Libraries and ‘Adult Materials’

November 13, 2007 at 2:11 pm 3 comments

More like ‘Adolescent materials’…Atlanta public library patrons are up in arms over alleged viewing of pornography at library workstations.

Viewing pornography is a private activity which should be restricted to one’s home.  If one doesn’t have a home, though, who am I to deny adults their rights?   And who decides what is pornographic?

A few days ago I saw another story about a public library that had two internet areas: one monitored; one un-monitored.  This struck me as eminently sensible.  Kids to the right; perverts to the left.

“The library system is not a baby-sitting service, and the librarians are not our children’s nannies,” he said. “Let’s not surrender our parental responsibility to a software package, the librarians and the county government.” – A library patron from the article.

I agree.  Filtering software has been shown (at least to my satisfaction) to be  poorly programmed, and likely to block sites based on oversimplified textual criteria (breast cancer information, for instance.)   Who will decide what is pornographic – “community standards”?  Oh, please…I personally don’t care to surrender my personal tastes to my community’s lowest common denominator.


Entry filed under: children, community, information technology, libraries, politics, pornography, Privacy, technology.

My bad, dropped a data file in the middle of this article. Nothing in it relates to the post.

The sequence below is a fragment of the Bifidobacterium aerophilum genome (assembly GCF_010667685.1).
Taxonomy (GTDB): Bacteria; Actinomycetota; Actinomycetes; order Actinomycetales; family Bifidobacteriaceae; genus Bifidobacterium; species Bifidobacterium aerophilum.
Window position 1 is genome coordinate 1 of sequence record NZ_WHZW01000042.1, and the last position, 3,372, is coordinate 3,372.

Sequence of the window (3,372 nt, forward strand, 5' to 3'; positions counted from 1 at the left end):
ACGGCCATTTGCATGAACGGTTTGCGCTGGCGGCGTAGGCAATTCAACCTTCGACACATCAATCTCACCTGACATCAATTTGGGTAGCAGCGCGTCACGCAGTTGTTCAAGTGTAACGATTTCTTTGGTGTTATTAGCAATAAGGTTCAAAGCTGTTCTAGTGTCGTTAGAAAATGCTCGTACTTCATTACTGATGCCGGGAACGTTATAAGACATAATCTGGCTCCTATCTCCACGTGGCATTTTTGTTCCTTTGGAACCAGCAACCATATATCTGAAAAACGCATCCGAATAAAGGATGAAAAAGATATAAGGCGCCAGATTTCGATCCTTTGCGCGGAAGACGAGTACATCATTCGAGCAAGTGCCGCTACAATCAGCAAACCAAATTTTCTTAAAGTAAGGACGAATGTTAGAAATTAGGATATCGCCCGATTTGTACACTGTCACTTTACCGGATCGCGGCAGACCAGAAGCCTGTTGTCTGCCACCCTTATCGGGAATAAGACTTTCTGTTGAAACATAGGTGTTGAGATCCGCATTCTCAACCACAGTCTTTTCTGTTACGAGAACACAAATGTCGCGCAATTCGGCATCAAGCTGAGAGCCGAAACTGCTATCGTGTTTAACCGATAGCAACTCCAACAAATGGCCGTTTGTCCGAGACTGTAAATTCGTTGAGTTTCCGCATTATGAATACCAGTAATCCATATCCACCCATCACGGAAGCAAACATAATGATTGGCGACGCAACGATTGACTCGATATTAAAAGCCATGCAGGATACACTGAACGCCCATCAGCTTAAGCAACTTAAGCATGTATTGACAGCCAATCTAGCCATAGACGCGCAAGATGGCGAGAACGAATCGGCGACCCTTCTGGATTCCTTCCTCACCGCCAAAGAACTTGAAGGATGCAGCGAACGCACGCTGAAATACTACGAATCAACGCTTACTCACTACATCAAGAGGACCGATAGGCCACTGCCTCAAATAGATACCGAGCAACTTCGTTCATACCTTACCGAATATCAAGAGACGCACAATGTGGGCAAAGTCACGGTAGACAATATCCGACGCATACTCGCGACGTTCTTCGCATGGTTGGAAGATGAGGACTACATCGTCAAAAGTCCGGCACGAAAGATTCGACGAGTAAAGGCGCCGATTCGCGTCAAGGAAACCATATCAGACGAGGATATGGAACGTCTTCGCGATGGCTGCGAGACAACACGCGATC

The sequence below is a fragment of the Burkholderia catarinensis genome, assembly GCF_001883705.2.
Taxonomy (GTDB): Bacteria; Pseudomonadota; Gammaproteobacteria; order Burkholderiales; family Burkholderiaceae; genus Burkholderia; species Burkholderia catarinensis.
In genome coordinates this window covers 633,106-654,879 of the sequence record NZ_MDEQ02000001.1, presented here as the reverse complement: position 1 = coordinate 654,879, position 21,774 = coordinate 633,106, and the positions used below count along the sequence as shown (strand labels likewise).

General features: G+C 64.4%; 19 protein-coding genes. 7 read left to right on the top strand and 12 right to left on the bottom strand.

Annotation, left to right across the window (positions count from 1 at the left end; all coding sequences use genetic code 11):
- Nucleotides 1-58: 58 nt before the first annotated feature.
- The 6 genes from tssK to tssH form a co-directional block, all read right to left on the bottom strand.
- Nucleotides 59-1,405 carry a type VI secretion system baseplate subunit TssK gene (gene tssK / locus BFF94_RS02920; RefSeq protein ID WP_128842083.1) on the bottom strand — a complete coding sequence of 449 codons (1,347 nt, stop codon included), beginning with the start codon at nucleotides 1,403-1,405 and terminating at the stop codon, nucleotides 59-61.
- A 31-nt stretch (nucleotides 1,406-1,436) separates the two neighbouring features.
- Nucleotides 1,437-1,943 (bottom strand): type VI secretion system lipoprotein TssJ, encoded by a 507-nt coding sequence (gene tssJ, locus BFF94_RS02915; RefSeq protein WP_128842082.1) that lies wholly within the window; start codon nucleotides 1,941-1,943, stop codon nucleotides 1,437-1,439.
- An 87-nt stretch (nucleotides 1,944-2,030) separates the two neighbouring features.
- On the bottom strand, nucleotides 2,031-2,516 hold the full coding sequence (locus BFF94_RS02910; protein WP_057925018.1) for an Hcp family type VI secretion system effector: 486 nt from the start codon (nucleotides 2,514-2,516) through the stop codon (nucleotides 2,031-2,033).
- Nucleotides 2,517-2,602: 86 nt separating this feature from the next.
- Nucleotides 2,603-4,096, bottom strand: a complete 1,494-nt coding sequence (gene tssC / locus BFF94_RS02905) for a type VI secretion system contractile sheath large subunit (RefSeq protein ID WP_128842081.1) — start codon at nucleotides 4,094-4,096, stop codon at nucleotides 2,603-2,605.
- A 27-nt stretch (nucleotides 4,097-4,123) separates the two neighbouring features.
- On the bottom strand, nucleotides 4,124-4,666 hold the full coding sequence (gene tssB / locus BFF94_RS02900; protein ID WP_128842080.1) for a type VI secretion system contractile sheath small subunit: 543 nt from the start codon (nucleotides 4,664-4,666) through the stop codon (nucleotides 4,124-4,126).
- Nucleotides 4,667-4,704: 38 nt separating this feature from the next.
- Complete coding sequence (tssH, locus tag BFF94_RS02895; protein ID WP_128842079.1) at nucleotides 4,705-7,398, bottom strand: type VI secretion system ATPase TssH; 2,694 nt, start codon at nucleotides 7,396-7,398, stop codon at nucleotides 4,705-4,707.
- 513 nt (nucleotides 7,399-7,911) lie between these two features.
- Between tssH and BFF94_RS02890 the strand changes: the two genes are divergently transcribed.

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3 Comments Add your own

  • 1. More on Filtering | Library Stuff  |  November 13, 2007 at 6:19 pm

    […] Library Mole – “Kids to the right; perverts to the left” […]

  • 2. Ray  |  November 14, 2007 at 1:11 pm

    Censorship is a real problem. And I don’t think it is good in most circumstances.

    As far as I remember, adult stuff was just not interesting when we were too young and didn’t understand the relations yet. The problem is, things that are obviously hidden from your face are naturally gaining our interests. The younger the more curious.

  • 3. librarymole  |  November 14, 2007 at 1:14 pm

    Has anyone ever seen a reputable study concluding that accidental viewing of sexual materials will harm children? I never have. To the best of my knowledge, it’s adults and other children that hurt children, not the internet.


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